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Results and Discussions:

The first part of the experiment
was the preparation of aspirin.
Acetylsalicylic acid or Aspirin was
produced by salicylic acid reacted with an
excess of acetic anhydride, with a small
amount of concentrated sulphuric acid as
the catalyst [3]. The reaction behind the
prepared aspirin was nucleophilic acyl
substitution. Nucleophilic acyl
substitution happens when the
initially formed intermediate expels
one of the substitutes originally
bonded to the carbonyl carbon
leading to the formation of a new
carbonyl compound [7]. The salicylic
acid molecule actually has two functional
groups attached to it, an acid and an
alcohol. The concentrated sulphuric acid
protonated the carbonyl oxygen atom of
the acetic anhydride thus made it
susceptible to nucleophilic attacks. The
salicylic acid with nucleophilic group
attacked the electron deficient acetic
anhydride. The hydroxyl group attached to
the electrophilic carbon removed the
hydrogen as proton: donating the electron
to form a double bond (C=O). The
hydroxyl group of salicylic acid was then
converted into an acetyl group. [7].

The purpose of adding water drop-
wise was to make the solution cloudy,
making the excess anhydride undergo
hydrolysis, a chemical process whereby a
bond in a molecule is broken by its
reaction with water [6]. The presence of
precipitates means that one of the C-O
bonds of acetic anhydride is hydrolyzed,
releasing two acetic acid molecules. Since
acetylsalicylic is insoluble in ice-cold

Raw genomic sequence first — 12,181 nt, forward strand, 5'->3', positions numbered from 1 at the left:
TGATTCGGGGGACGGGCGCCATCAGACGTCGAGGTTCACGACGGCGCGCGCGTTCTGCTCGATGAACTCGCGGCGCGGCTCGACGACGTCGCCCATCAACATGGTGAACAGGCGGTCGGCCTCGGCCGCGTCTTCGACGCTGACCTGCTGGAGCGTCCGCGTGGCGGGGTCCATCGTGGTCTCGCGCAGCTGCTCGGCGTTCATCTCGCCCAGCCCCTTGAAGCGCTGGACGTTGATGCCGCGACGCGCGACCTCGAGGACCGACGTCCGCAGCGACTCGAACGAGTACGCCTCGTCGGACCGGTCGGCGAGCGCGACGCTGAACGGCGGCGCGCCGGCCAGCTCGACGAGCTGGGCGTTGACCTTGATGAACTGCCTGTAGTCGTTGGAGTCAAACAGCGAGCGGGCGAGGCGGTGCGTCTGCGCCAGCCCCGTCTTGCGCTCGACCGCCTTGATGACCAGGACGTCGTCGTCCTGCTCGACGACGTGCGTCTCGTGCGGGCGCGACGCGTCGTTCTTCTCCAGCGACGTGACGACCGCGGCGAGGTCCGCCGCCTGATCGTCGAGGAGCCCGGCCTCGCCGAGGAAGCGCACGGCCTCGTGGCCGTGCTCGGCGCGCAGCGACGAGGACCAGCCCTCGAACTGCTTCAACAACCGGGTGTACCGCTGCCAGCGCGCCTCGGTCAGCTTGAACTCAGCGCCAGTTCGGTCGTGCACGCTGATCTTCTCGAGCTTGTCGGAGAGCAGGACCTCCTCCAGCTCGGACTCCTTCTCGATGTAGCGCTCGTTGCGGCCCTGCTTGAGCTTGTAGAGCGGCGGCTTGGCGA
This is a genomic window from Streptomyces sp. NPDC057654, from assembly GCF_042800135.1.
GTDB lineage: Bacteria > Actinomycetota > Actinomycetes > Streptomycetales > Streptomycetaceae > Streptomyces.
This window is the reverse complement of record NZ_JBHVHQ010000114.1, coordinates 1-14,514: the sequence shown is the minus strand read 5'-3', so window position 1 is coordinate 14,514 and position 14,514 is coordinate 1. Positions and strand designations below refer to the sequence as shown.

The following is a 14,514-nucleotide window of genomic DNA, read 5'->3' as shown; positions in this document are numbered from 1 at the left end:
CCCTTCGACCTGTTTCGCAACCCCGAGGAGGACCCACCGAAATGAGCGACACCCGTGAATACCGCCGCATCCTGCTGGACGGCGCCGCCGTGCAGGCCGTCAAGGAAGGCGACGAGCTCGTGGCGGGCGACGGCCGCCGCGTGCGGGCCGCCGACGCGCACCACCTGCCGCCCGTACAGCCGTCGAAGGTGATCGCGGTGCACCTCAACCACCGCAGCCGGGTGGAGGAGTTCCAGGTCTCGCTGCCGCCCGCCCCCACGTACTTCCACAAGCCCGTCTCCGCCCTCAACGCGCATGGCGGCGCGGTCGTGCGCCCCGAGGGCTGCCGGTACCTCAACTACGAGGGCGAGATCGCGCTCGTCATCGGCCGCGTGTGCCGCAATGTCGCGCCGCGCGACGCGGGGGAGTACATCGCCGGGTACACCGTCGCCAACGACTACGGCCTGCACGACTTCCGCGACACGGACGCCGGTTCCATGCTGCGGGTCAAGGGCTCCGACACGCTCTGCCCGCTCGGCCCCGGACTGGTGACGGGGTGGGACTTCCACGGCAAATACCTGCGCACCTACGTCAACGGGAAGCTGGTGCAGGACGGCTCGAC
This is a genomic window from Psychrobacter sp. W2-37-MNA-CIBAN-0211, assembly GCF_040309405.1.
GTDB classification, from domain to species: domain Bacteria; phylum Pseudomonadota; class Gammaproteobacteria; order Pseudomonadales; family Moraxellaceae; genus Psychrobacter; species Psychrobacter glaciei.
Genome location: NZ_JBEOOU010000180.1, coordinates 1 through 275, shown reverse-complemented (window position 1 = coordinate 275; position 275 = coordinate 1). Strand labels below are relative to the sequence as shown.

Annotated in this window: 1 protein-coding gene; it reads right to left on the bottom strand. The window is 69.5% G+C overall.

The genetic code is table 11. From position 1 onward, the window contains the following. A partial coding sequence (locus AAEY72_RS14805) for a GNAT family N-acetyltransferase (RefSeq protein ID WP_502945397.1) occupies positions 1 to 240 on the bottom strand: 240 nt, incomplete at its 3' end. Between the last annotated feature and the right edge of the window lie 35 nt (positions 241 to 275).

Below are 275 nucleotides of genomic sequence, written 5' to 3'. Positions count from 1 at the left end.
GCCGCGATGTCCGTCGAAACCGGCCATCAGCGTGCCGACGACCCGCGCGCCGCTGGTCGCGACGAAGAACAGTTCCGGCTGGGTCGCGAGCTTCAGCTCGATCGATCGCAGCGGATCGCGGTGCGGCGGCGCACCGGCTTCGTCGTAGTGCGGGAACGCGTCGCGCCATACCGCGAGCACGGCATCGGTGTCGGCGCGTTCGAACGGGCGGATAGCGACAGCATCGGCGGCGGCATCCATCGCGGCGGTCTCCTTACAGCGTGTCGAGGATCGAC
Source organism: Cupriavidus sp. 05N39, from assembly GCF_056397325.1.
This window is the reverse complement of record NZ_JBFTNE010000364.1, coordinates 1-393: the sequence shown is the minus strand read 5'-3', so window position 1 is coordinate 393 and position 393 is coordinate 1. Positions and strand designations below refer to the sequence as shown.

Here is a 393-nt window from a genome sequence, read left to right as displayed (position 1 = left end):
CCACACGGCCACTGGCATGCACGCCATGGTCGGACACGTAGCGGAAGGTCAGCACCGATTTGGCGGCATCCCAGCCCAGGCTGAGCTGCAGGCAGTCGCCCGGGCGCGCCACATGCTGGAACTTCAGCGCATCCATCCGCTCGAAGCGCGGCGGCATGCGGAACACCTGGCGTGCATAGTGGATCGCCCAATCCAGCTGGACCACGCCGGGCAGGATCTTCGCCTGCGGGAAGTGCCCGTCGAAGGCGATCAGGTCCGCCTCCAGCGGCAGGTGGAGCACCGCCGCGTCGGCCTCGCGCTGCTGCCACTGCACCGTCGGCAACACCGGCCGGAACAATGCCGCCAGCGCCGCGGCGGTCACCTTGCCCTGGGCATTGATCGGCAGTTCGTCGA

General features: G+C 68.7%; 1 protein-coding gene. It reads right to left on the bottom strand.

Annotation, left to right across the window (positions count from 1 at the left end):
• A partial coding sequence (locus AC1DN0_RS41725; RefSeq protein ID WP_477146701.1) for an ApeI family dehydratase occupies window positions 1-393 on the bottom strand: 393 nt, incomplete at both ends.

water, it was used to facilitate the
crystallization. The ice-cold water will
further reduce the solubility of the product
in the water and this would increase the
percent yield [9]. After drying, the end
product was a white fine powder. The
prepared acetylsalicylic weighs 2.10g. The
computed theoretical yield was 2.83g. The
percentage yield was obtained by getting
the ratio of actual yield and theoretical
yield multiplied by 100, thus the
percentage yield obtained was 74%. It is
possible that the 26% loss was due to the
loss of product while transferring,
incomplete conversion of the reactants,
and prolonged drying.

Ferric chloride was used to
determine the presence of salicylic acid.
Ferric chloride reacts with the phenol
present in the salicylic acid.
Acetylsalicylic together with benzoic acid,
and benzyl alcohol does not contain
phenol group, so it must give a negative
result, which is the violet coloration of the
solution [8]. In the prepared aspirin, a light
violet solution was observed. Benzoic
acid, benzyl alcohol, and control solution
gave negative results, while commercially
available ASA and prepared ASA turned
into light violet solution. This means that
small amount of salicylic acid is still
present in the solution.

Table1: Data of Ferric Chloride Test for the
Presence of Salicylic Acid


Test Tube Color Noted
A. Salicylic Acid Violet solution
B. Commercially
available ASA (Bayer)
Cloudy solution
C. Prepared ASA Light violet
solution
D. Benzoic Acid Clear solution
E. Benzyl Alcohol Yellow solution
with oil globules
F. Control Clear solution













Figure1. Results of the Ferric Chloride
Test for Salicylic Acid.

In the starch test, only the
prepared acetylsalicylic acid gave a clear
solution. This test proves the existence of
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starch in the commercially available
acetylsalicylic acid.


Table2: Data of Starch Test Results.
Test Tube Color Noted
A. Prepared ASA Cloudy solution
B. Commercially
available ASA
Light purple
solution
C. Control Cloudy violet
solution









Figure2. Results of the Starch Test.

[3] California State University Stanislaus.
(n.d.). The Synthesis of Aspirin. Retrived
from
http://wwwchem.csustan.edu/consumer/as
pirincons/aspirincons.htm



[7] Academia. (n.d.). Retrieved from
http://www.academia.edu/4728996/Acetyl
salicylic_Acid_Aspirin_Synthesis


[6] Brown, W., & Poon, T.
(2014).Introduction to organic chemistry
(p. 501). Hoboken, NJ: John Wiley and
Sons.

[8] Laney College. (n.d.). Retrieved from
http://www.laney.edu/wp/cheli-
fossum/files/2012/01/8-Synthesis-of-
Aspirin.pdf

[9] Xavier University of Louisiana. (n.d.).
Retrieved from
http://www.xula.edu/chemistry/documents
/orgleclab/24AspirinN.pdf